The role of the ACOT- family of enzymes is not well understood. Recent studies have shown that Acyl-CoA esters have many more functions than an energy source; these functions include allosteric regulation of enzymes such as acetyl-CoA carboxylase, hexokinase IV, the citrate condensing enzyme. Long-chain acyl-CoAs regulate opening of ATP-sensitive potassium channels and activation of Calcium ATPases, thereby regulating insulin secretion. A number of other cellular events are mediated via acyl-CoAs, for example signal transduction through protein kinase C, inhibition of retinoic acid-induced apoptosis, involvement in budding and fusion of the endomembrane system. Acyl-CoAs mediate protein targeting to various membranes and regulation of G Protein α subunits, because they are substrates for protein acylation. In the mitochondria, acyl-CoA esters are involved in the acylation of mitochondrial NAD+ dependent dehydrogenases; this mechanism may provide metabolic crosstalk and act to regulate the NADH/NAD+ ratio in order to maintain optimal mitochondrial beta oxidation of fatty acids.

The role of CoA esters in lipid metabolism and numerous other intracellular processes are well defined, thus it is hypothesized that ACOT- enzymes play a role in modulating the processes these metabolites are involved in. There are many orthologs of ACOT9, the house mouse being one of the most similar, where the ACOT9 gene is found at 72.38cM on chromosome X. The range of orthologs extends to mammals, amphibians, anamorphic fungi, others. In mice, one of the closest orthologs, ACOT10 is a known paralog of the ACOT9 gene. Expression of the ACOT9 is ubiquitous throughout the tissues in humans. Tissues with a value of over 500 in the large-scale analysis of the human transcriptome were the globus pallidus and colorectal adenocarcinoma; the expressed sequence tag abundance profile shows ubiquitous/near ubiquitous, expression throughout human tissues. There are numerous transcription factors throughout the ACOT9 promoter sequence; some of the notable factors are heat shock factors and transcription factor II B recognition elements.

There are two regions in the ACOT9 gene sequence that are labeled as BACH regions. These regions are part of a hotdog fold superfamily, found to be used in a variety of cell roles. Predictions show there to be various alpha-helices throughout the structure, suggesting it is a transmembrane protein. A mitochondrial cleavage site can be found at amino acid 30 in the ACOT9 sequence, the probability of export to the mitochondria is 0.9374. The Acyl-CoA thioesterase 9 protein is estimated to be 60.9% mitochondrial, 21.7% cytoplasmic, 8.7% nuclear, 4.3% in the plasma membrane, 4.3% in the endoplasmic reticulum. The ACOT9 protein has been found to interact with the following proteins either experimentally or through co-expression: C1orf151 MCTS1 C1GALT1C1 FBXW12 RLIM RPS6KA3 RAB9A UBC CXorf26 HCCS Human ACOT9 genome location and ACOT9 gene details page in the UCSC Genome Browser; this article incorporates text from the United States National Library of Medicine, in the public domain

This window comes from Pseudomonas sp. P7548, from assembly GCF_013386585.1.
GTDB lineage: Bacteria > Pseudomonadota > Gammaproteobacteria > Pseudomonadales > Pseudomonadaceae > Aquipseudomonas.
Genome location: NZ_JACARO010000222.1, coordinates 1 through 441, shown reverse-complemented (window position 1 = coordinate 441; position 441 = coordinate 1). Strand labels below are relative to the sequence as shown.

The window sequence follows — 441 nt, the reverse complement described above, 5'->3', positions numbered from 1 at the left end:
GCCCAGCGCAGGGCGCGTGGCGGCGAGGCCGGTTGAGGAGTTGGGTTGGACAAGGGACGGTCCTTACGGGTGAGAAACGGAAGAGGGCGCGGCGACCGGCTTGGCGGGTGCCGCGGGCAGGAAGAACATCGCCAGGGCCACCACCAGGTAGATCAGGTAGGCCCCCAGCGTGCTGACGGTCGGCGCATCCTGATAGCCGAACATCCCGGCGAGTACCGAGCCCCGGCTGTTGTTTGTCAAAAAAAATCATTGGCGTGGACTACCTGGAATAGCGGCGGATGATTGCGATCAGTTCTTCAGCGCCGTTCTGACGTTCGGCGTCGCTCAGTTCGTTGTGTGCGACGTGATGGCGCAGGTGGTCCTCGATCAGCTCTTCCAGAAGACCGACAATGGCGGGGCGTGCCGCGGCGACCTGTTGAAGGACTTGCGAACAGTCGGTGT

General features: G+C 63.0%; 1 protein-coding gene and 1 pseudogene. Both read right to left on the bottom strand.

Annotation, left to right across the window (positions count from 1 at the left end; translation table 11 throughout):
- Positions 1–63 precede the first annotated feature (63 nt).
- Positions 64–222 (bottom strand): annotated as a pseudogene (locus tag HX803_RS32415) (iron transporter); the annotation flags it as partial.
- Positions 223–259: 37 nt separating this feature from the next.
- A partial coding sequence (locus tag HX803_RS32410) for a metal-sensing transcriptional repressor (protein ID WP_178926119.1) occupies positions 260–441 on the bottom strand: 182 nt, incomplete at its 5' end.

Yelpy

Alan Milligan, known by his stage name Yelpy is an Irish singer-songwriter and musician from Dublin. He began his career as the lead singer/guitarist for the band Whover. After Whover he went on to form the band Yellow Room and released two studio albums. In 2010 he moved to Los Angeles to pursue a solo career as Yelpy. Yelpy will release his debut single "Feel It" on 21 November 2014. Yelpy was born in Dublin city and was raised in a musical household, he began playing guitar at the age of 15. While attending Ballyfermot College of Further Education, Dublin – the "Rock School" Yelpy formed the band Whover. Whover played on RTÉ and BBC television, their hit song "Ginger Coloured Yellow Man" was awarded song of the week on Dublin’s FM104. Yelpy formed the band Yellow Room with his two sisters Ruth and Niamh. Yellow Room released two studio albums "Outside" and the self-titled "Yellow Room", they played all over Ireland in such venues as The Spirit Store. Today FM featured their hit song "The One". In 2010 Yelpy moved to Los Angeles to pursue a solo career as a singer/songwriter.